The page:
Presentation Title

Ethnobotany in Secwepemcúl’ecw: Making Place for Indigenous Epistemologies

Format of Presentation

15-minute lecture to be presented April 1, 2017

Location

IB 1010

Start Date

1-4-2017 3:30 PM

End Date

1-4-2017 3:45 PM

Abstract

This presentation comes as a personal response to the overwhelming over-representation of Indigenous peoples in statistics on health crises. We hear so often about how Indigenous peoples are less healthy and more vulnerable to health inequalities than our non-Indigenous neighbours. As a result, I began research on ethnobotany and the idea of traditional medicine restoration being part of a solution. In this presentation, I look to a system that will validate and view Indigenous healing as equivalent to biomedical approaches to health and wellbeing, rather than dismissive of them. Health issues faced by many Indigenous peoples are a direct reflection of the lasting impacts of colonialism, assimilation policy, ethnocide and genocide. Solving these health problems rooted in this horrible past and the intergenerational traumas left in their wake, requires not just acknowledging truth and reconciling differences, but a social transformation whereby dominant settler colonial society validates indigeneity and First Nations ways of being and knowing as equal epistemological systems. This project is an act of resistance against colonial knowledge forms that looks to create space for, and validate, Indigenous epistemologies. The acknowledgment of different ways of being and knowing as an equal to colonial knowing will forever change the way Canadian First Nations are understood and respected. It will lead to healing of the intergenerational trauma imposed on our Indigenous peoples. The breaking of hegemony and racist discourse that engulfs society today starts with every individual person in society taking a stand and being able to acknowledge and see these almost undetectable systems, that still today assimilate and marginalize First Nations.

Department

Interdisciplinary Studies

Faculty Advisor

Lisa Cooke

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Apr 1st, 3:30 PM Apr 1st, 3:45 PM

Ethnobotany in Secwepemcúl’ecw: Making Place for Indigenous Epistemologies

IB 1010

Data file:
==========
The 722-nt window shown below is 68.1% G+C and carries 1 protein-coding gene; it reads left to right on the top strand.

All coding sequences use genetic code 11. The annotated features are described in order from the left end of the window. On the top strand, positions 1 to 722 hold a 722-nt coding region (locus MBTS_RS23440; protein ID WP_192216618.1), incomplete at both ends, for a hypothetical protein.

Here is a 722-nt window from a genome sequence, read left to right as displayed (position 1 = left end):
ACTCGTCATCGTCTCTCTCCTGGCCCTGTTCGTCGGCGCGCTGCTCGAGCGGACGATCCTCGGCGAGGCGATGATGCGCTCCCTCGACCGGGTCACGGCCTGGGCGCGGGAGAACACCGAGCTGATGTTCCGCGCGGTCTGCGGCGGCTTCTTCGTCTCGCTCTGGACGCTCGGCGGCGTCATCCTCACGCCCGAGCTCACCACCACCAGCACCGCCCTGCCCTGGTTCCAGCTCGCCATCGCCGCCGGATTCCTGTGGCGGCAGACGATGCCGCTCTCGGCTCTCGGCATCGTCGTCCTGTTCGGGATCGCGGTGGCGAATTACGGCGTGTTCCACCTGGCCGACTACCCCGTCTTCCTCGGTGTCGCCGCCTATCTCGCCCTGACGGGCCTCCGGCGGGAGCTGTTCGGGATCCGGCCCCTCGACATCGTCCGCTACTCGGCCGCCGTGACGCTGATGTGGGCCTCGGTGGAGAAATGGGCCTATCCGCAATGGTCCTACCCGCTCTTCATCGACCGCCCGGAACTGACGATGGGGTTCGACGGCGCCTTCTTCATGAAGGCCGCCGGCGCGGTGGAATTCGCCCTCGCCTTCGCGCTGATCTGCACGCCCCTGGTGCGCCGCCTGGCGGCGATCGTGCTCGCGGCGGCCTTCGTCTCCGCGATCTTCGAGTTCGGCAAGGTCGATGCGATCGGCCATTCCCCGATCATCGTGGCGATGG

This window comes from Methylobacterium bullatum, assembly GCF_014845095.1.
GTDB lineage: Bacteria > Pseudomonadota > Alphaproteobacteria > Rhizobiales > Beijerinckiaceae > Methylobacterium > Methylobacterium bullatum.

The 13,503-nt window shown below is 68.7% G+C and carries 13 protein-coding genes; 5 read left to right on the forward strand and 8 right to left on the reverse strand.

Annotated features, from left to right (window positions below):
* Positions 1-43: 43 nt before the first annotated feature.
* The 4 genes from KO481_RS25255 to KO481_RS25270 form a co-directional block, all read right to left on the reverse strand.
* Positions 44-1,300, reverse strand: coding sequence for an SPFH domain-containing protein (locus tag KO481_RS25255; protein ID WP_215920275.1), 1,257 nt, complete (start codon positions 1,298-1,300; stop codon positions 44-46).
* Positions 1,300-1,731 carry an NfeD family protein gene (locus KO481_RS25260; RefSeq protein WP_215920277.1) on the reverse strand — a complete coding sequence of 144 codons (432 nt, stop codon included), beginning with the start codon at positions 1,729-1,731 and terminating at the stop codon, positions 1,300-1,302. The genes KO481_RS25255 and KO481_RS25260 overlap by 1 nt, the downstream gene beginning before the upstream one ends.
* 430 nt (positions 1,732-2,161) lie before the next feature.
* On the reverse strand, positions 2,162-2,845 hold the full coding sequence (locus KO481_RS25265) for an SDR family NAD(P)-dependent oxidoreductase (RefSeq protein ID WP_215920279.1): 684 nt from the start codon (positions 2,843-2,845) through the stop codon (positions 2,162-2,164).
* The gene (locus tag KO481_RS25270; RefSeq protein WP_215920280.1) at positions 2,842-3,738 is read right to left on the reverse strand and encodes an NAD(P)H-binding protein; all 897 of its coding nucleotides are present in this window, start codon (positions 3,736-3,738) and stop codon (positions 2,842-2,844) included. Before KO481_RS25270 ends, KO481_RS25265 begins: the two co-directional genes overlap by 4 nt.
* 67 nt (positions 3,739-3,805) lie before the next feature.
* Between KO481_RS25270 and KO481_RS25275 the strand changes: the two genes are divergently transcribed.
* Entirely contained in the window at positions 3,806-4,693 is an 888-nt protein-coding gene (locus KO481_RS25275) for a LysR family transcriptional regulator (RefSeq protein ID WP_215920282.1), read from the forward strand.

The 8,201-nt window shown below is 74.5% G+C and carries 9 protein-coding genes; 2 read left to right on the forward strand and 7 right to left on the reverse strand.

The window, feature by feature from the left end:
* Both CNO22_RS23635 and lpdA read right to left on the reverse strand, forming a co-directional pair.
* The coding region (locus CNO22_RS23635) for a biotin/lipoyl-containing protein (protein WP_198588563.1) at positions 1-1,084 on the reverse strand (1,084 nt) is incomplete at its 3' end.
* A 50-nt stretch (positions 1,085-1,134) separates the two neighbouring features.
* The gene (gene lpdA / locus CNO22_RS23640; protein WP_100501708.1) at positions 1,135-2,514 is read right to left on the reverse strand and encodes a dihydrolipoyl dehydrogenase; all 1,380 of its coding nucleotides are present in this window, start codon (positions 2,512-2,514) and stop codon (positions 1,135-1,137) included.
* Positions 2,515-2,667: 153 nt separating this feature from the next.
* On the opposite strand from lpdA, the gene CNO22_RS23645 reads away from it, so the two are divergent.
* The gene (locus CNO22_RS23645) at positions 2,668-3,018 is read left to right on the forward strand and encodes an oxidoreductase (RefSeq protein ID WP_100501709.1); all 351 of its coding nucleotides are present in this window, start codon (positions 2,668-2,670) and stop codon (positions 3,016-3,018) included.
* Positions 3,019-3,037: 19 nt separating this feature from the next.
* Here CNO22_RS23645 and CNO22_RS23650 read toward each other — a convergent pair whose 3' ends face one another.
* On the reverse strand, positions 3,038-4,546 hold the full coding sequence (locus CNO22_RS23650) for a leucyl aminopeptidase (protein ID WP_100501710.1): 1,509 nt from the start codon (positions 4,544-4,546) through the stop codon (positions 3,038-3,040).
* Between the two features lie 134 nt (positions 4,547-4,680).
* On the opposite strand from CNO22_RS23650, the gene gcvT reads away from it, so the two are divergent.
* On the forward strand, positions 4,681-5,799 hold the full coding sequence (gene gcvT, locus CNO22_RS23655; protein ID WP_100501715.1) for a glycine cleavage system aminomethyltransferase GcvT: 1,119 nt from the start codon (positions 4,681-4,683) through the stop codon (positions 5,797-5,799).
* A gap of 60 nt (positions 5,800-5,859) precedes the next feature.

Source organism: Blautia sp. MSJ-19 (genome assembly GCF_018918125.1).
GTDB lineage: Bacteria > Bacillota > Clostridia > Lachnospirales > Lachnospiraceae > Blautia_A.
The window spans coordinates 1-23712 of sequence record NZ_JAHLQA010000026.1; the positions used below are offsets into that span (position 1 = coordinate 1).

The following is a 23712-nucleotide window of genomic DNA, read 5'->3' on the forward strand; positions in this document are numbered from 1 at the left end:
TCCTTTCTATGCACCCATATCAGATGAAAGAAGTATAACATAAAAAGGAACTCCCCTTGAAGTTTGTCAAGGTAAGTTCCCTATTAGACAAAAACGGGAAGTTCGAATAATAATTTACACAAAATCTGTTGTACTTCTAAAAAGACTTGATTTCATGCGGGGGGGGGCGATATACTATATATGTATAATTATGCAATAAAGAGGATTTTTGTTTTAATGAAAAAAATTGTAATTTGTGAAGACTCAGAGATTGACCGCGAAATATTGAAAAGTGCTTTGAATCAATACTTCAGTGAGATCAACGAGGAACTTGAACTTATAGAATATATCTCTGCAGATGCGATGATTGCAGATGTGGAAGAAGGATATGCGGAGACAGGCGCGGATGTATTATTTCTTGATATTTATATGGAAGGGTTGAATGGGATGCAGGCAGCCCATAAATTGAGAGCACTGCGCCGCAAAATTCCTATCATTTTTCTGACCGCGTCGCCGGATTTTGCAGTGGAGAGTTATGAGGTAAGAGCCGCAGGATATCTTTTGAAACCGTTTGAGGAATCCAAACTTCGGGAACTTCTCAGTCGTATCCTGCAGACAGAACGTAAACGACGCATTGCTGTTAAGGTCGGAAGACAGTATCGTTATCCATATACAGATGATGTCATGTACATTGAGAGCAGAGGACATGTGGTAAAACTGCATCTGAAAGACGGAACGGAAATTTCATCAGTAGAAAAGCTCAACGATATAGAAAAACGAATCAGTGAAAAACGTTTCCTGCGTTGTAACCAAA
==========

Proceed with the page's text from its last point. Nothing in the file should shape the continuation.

This presentation comes as a personal response to the overwhelming over-representation of Indigenous peoples in statistics on health crises. We hear so often about how Indigenous peoples are less healthy and more vulnerable to health inequalities than our non-Indigenous neighbours. As a result, I began research on ethnobotany and the idea of traditional medicine restoration being part of a solution. In this presentation, I look to a system that will validate and view Indigenous healing as equivalent to biomedical approaches to health and wellbeing, rather than dismissive of them. Health issues faced by many Indigenous peoples are a direct reflection of the lasting impacts of colonialism, assimilation policy, ethnocide and genocide. Solving these health problems rooted in this horrible past and the intergenerational traumas left in their wake, requires not just acknowledging truth and reconciling differences, but a social transformation whereby dominant settler colonial society validates indigeneity and First Nations ways of being and knowing as equal epistemological systems. This project is an act of resistance against colonial knowledge forms that looks to create space for, and validate, Indigenous epistemologies. The acknowledgment of different ways of being and knowing as an equal to colonial knowing will forever change the way Canadian First Nations are understood and respected. It will lead to healing of the intergenerational trauma imposed on our Indigenous peoples. The breaking of hegemony and racist discourse that engulfs society today starts with every individual person in society taking a stand and being able to acknowledge and see these almost undetectable systems, that still today assimilate and marginalize First Nations.